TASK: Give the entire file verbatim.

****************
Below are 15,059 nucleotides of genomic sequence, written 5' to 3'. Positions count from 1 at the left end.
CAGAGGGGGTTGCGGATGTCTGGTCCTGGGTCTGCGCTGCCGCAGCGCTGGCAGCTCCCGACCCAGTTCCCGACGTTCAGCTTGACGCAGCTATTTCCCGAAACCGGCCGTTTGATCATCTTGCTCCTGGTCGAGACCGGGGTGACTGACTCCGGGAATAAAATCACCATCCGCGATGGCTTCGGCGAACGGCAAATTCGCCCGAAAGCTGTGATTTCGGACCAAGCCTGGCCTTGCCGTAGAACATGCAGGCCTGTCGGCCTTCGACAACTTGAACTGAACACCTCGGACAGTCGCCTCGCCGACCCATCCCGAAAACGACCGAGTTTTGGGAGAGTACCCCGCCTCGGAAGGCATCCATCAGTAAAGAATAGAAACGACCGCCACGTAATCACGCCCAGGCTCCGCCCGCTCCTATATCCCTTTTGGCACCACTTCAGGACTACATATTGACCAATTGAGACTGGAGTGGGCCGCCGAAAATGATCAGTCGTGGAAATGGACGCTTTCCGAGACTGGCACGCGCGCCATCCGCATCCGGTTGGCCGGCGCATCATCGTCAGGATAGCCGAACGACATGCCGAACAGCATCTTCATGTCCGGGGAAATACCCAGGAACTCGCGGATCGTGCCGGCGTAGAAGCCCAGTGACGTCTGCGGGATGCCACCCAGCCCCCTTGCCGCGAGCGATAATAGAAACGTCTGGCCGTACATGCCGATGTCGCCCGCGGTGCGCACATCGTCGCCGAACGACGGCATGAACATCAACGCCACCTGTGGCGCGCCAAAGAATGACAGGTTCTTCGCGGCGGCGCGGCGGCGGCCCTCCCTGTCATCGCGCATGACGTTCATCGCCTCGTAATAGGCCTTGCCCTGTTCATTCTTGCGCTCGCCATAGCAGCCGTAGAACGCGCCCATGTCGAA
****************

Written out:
Below are 15,059 nucleotides of genomic sequence, written 5' to 3'. Positions count from 1 at the left end.
CAGAGGGGGTTGCGGATGTCTGGTCCTGGGTCTGCGCTGCCGCAGCGCTGGCAGCTCCCGACCCAGTTCCCGACGTTCAGCTTGACGCAGCTATTTCCCGAAACCGGCCGTTTGATCATCTTGCTCCTGGTCGAGACCGGGGTGACTGACTCCGGGAATAAAATCACCATCCGCGATGGCTTCGGCGAACGGCAAATTCGCCCGAAAGCTGTGATTTCGGACCAAGCCTGGCCTTGCCGTAGAACATGCAGGCCTGTCGGCCTTCGACAACTTGAACTGAACACCTCGGACAGTCGCCTCGCCGACCCATCCCGAAAACGACCGAGTTTTGGGAGAGTACCCCGCCTCGGAAGGCATCCATCAGTAAAGAATAGAAACGACCGCCACGTAATCACGCCCAGGCTCCGCCCGCTCCTATATCCCTTTTGGCACCACTTCAGGACTACATATTGACCAATTGAGACTGGAGTGGGCCGCCGAAAATGATCAGTCGTGGAAATGGACGCTTTCCGAGACTGGCACGCGCGCCATCCGCATCCGGTTGGCCGGCGCATCATCGTCAGGATAGCCGAACGACATGCCGAACAGCATCTTCATGTCCGGGGAAATACCCAGGAACTCGCGGATCGTGCCGGCGTAGAAGCCCAGTGACGTCTGCGGGATGCCACCCAGCCCCCTTGCCGCGAGCGATAATAGAAACGTCTGGCCGTACATGCCGATGTCGCCCGCGGTGCGCACATCGTCGCCGAACGACGGCATGAACATCAACGCCACCTGTGGCGCGCCAAAGAATGACAGGTTCTTCGCGGCGGCGCGGCGGCGGCCCTCCCTGTCATCGCGCATGACGTTCATCGCCTCGTAATAGGCCTTGCCCTGTTCATTCTTGCGCTCGCCATAGCAGCCGTAGAACGCGCCCATGTCGAA